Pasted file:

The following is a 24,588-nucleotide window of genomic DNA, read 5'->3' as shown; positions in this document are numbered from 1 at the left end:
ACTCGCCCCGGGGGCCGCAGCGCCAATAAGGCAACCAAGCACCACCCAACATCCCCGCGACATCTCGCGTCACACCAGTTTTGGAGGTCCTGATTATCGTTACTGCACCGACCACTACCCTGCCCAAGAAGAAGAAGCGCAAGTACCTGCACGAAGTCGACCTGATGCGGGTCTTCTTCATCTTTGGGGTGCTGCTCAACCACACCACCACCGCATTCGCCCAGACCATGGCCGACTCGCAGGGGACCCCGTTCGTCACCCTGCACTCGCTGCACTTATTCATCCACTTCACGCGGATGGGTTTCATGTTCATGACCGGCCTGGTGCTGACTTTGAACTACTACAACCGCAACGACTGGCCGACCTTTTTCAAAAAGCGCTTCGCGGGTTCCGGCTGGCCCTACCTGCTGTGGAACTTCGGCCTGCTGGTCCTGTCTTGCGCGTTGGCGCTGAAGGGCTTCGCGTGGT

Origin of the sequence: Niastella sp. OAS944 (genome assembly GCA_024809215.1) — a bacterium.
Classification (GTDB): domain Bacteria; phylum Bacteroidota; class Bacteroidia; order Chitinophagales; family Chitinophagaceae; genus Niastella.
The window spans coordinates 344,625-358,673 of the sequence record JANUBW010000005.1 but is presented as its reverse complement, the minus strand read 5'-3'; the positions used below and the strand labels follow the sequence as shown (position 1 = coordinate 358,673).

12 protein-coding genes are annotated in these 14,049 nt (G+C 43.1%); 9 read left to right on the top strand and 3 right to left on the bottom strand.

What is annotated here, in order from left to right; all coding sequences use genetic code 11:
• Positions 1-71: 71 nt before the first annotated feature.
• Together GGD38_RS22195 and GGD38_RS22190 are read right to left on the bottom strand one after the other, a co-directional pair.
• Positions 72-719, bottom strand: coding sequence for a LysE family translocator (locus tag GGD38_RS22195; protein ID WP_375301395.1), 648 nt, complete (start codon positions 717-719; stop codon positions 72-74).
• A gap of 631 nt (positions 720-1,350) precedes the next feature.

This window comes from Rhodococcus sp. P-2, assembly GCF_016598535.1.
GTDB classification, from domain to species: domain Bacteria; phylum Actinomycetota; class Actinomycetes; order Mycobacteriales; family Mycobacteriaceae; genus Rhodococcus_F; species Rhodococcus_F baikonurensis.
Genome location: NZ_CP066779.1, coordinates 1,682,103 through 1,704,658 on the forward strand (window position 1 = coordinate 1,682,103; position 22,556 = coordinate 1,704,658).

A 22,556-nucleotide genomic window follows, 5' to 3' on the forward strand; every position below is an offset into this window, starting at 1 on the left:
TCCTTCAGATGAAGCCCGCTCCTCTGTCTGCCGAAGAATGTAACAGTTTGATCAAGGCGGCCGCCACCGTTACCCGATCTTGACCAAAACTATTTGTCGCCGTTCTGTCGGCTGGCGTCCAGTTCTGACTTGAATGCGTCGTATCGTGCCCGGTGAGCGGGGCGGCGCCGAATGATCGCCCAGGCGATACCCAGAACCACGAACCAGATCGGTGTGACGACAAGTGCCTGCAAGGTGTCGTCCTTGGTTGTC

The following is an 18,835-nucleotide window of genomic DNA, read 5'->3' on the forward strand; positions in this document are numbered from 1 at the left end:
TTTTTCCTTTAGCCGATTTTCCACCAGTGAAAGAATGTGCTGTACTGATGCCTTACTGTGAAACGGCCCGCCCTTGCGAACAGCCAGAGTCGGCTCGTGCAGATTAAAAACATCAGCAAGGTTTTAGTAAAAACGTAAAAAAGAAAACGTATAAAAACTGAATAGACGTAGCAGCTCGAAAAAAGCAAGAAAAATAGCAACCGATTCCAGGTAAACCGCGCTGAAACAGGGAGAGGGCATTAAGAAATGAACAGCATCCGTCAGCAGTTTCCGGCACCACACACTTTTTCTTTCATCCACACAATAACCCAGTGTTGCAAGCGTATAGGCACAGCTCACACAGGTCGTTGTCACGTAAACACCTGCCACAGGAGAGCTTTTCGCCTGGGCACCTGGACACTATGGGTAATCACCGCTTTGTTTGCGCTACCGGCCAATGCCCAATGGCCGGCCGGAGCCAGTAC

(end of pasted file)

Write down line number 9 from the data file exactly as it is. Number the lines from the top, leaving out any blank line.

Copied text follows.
• Together GGD38_RS22195 and GGD38_RS22190 are read right to left on the bottom strand one after the other, a co-directional pair.